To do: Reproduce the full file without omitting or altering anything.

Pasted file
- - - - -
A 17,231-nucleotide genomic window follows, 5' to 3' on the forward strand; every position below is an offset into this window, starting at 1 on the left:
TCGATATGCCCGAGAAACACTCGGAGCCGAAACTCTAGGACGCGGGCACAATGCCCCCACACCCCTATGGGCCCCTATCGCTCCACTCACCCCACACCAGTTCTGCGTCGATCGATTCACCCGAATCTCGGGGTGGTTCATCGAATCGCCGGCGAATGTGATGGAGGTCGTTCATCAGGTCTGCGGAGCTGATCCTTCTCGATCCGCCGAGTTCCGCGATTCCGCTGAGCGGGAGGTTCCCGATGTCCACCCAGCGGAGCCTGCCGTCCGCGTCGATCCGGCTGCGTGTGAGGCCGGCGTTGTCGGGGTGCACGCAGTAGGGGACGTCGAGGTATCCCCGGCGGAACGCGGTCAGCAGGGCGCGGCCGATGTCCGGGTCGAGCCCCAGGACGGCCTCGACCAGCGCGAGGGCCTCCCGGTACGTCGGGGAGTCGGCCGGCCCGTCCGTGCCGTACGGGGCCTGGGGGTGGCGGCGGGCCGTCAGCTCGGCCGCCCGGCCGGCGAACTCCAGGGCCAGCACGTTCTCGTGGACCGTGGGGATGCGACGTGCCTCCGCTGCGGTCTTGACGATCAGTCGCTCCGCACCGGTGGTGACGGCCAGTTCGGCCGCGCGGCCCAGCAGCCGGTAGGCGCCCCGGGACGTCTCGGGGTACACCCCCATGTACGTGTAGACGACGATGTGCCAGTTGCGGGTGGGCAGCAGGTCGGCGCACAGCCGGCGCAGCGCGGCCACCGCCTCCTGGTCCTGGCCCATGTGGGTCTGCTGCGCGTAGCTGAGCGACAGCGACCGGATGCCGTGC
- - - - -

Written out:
A 17,231-nucleotide genomic window follows, 5' to 3' on the forward strand; every position below is an offset into this window, starting at 1 on the left:
TCGATATGCCCGAGAAACACTCGGAGCCGAAACTCTAGGACGCGGGCACAATGCCCCCACACCCCTATGGGCCCCTATCGCTCCACTCACCCCACACCAGTTCTGCGTCGATCGATTCACCCGAATCTCGGGGTGGTTCATCGAATCGCCGGCGAATGTGATGGAGGTCGTTCATCAGGTCTGCGGAGCTGATCCTTCTCGATCCGCCGAGTTCCGCGATTCCGCTGAGCGGGAGGTTCCCGATGTCCACCCAGCGGAGCCTGCCGTCCGCGTCGATCCGGCTGCGTGTGAGGCCGGCGTTGTCGGGGTGCACGCAGTAGGGGACGTCGAGGTATCCCCGGCGGAACGCGGTCAGCAGGGCGCGGCCGATGTCCGGGTCGAGCCCCAGGACGGCCTCGACCAGCGCGAGGGCCTCCCGGTACGTCGGGGAGTCGGCCGGCCCGTCCGTGCCGTACGGGGCCTGGGGGTGGCGGCGGGCCGTCAGCTCGGCCGCCCGGCCGGCGAACTCCAGGGCCAGCACGTTCTCGTGGACCGTGGGGATGCGACGTGCCTCCGCTGCGGTCTTGACGATCAGTCGCTCCGCACCGGTGGTGACGGCCAGTTCGGCCGCGCGGCCCAGCAGCCGGTAGGCGCCCCGGGACGTCTCGGGGTACACCCCCATGTACGTGTAGACGACGATGTGCCAGTTGCGGGTGGGCAGCAGGTCGGCGCACAGCCGGCGCAGCGCGGCCACCGCCTCCTGGTCCTGGCCCATGTGGGTCTGCTGCGCGTAGCTGAGCGACAGCGACCGGATGCCGTGC